Shopping powersports wheels, tires, and accessories means lots of choices - sizes, widths, offsets, finishes, bolt patterns, and more.
If you're not sure what some of these choices mean exactly, we've put together a list of definitions for the most common specs.
Still have questions? Contact our Fitment Experts and we'll help you find the perfect fit for your ride.
Used for tires with metric sizing. This is the height of the tire's sidewall, expressed as a percentage or ratio of the tire's width. For example, if the tire size is 205/30 R12, the aspect ratio is 30% of the width (205mm) which calculates to 61.5mm of sidewall height.
Denotes if the tire is a radial or bias constructed tire.
The manufacturer's stated height or diameter of the tire based on their testing parameters. This is calculated by taking the total inflated circumference (not mounted on a vehicle) divided by mathematical Pi.
Denotes the Ply Rating which is an expression of the tire's strength and capacity. The higher the Ply Rating, typically the stronger the tire is.
The deepest measurement of distance between the top of the tread to the carcass of the tire. Typically measured in inches (decimal or fractional) or millimeters (mm).
The bead diameter size of the wheel required to mount a corresponding tire on.
The manufacturer's stated approximate width of the tire, while inflated. Typically measured in inches or millimeters (mm).
A combination of front (F) and rear (R) tire widths. Used to compare the width of the front tires to the width of the rear tires in a set.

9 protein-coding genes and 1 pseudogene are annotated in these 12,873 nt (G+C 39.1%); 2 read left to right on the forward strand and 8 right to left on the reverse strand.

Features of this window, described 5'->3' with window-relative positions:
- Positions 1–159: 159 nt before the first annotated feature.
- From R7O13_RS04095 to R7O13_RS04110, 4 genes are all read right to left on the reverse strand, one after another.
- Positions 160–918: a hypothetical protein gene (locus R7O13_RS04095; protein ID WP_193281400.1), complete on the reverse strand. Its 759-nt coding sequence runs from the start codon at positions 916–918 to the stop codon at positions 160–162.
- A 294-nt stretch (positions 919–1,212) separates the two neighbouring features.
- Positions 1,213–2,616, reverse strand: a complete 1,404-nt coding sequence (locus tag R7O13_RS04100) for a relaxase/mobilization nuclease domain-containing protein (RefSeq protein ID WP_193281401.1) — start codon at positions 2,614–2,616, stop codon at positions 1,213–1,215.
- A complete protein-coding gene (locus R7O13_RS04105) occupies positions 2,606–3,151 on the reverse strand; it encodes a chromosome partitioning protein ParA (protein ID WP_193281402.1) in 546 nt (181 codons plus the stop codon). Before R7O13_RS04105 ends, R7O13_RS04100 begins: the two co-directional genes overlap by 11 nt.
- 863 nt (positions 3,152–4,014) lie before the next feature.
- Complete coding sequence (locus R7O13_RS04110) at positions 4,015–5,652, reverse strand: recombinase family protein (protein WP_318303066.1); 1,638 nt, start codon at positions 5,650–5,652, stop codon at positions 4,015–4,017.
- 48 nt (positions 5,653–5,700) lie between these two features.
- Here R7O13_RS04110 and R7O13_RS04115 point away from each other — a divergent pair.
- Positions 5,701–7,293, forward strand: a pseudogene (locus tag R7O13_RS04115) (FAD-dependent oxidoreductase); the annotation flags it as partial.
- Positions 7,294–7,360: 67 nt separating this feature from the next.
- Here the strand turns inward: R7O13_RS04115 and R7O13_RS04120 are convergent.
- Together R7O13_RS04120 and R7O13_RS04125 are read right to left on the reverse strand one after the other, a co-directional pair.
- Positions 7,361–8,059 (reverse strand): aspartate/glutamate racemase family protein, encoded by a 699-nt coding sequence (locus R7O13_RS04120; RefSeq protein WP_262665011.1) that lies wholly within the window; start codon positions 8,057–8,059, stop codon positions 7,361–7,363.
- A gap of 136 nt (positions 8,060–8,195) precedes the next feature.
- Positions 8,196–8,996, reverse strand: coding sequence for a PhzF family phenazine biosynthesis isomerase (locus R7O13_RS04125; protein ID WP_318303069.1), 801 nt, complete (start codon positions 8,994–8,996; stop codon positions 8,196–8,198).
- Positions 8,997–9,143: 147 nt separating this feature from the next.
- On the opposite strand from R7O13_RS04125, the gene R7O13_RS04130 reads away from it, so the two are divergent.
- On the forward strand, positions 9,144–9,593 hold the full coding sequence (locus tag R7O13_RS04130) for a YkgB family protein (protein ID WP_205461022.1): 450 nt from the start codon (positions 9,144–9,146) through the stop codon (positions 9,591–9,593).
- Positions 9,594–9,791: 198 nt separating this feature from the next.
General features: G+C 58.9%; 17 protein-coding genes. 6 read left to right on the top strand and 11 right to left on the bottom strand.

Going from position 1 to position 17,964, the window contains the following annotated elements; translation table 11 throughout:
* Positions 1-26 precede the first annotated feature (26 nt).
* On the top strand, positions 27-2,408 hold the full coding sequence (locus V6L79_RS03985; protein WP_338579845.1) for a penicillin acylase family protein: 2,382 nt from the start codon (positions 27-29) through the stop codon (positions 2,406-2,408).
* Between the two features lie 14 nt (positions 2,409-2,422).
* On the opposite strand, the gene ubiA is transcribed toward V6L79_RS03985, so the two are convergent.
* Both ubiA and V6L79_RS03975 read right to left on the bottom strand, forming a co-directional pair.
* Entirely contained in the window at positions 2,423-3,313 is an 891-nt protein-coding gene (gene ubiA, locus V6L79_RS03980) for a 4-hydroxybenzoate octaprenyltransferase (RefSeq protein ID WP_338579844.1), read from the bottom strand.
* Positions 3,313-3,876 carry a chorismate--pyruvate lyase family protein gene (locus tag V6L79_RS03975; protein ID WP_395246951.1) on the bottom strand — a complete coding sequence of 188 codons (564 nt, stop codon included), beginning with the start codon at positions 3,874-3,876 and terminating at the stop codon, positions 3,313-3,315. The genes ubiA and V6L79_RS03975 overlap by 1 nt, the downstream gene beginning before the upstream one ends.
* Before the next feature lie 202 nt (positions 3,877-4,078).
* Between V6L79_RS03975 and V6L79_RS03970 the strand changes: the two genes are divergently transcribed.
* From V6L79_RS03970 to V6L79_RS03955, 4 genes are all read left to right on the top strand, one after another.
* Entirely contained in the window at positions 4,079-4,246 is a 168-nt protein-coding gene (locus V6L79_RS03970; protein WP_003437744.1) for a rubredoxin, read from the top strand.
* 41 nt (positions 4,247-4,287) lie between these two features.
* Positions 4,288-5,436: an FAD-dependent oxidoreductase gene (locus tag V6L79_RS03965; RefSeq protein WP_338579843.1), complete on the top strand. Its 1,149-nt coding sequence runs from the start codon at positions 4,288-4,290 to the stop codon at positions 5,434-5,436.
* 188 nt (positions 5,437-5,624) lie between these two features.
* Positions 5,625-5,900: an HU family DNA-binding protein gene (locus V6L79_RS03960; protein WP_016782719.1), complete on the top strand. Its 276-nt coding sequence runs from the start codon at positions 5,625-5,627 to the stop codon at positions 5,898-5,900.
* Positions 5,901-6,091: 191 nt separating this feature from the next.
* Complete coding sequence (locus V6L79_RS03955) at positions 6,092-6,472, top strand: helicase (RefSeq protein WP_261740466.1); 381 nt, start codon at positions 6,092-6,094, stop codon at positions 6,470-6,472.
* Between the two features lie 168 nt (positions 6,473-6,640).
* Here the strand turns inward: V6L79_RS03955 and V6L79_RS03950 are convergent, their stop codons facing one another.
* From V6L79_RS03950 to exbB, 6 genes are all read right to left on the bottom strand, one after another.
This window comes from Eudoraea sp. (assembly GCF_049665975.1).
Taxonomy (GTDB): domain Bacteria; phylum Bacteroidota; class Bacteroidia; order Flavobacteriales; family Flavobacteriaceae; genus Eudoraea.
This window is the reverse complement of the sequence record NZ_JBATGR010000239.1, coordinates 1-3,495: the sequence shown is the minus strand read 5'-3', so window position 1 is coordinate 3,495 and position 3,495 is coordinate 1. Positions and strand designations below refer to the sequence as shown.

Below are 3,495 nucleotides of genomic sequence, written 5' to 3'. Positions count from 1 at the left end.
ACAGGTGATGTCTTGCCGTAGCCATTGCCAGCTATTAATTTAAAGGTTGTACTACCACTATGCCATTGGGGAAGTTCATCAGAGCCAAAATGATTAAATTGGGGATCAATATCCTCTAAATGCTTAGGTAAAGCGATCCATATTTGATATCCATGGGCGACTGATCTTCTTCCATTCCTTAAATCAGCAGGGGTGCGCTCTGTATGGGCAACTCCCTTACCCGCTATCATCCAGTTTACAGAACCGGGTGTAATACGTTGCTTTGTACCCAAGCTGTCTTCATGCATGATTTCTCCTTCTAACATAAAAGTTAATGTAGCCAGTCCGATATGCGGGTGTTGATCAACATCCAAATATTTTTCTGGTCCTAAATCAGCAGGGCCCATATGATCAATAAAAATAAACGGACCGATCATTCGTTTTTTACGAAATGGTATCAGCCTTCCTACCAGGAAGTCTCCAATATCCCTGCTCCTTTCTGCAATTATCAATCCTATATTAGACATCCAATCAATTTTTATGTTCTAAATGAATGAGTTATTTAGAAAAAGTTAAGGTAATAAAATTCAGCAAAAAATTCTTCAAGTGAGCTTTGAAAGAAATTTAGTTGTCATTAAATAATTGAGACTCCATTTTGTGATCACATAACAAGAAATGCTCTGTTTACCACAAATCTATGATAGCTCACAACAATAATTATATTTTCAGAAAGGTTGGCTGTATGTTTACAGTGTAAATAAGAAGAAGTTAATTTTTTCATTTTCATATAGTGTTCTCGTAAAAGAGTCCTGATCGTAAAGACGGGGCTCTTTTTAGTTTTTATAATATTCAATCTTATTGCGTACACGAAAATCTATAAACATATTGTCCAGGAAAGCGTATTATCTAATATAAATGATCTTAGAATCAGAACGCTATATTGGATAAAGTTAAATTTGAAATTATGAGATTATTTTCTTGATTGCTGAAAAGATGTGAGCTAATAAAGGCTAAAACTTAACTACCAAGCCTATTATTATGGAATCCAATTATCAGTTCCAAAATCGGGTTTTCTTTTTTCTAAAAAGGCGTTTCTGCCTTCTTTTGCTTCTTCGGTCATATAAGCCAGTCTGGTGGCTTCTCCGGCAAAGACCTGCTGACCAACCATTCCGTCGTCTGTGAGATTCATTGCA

Typically given in a two number system, a bolt pattern is the measurement of an imaginary circle formed by the lug holes at the center of your wheel. The first number indicates how many bolt holes the wheel has. The second number is the diameter of the imaginary circle around the holes and usually is represented in inches or millimeters (mm). For example 4/156 illustrates a bolt pattern with 4 bolts and a diameter of 156mm.
The distance between the two bead seat areas 180 degrees from each other. Many consumers think this is the measurement of the face of the wheel but it's not. The face of the wheel will measure larger than the wheel diameter.
Denotes the color or finish of a wheel.
Check out our blog post Wheel Offsets Made Easy for everything you need to know.
A combination of front (F) and rear (R) wheel offsets. Used to compare the offset of the front wheels to the offset of the rear wheels in a set. Some wheel sets may offer a different offset for the front and rear, but many will be the same. Wheel spacers can also be used to manipulate effective wheel offset.
Check out our blog post To Beadlock or not to Beadlock for everything you need to know.
Measured from the inner bead to the outer bead. Keep in mind the overall width of the wheel is wider than this.
A combination of front (F) and rear (R) wheel widths. Used to compare the width of the front wheels to the width of the rear wheels in a set. Some wheel sets may offer a different width for the front and rear, but many will be the same.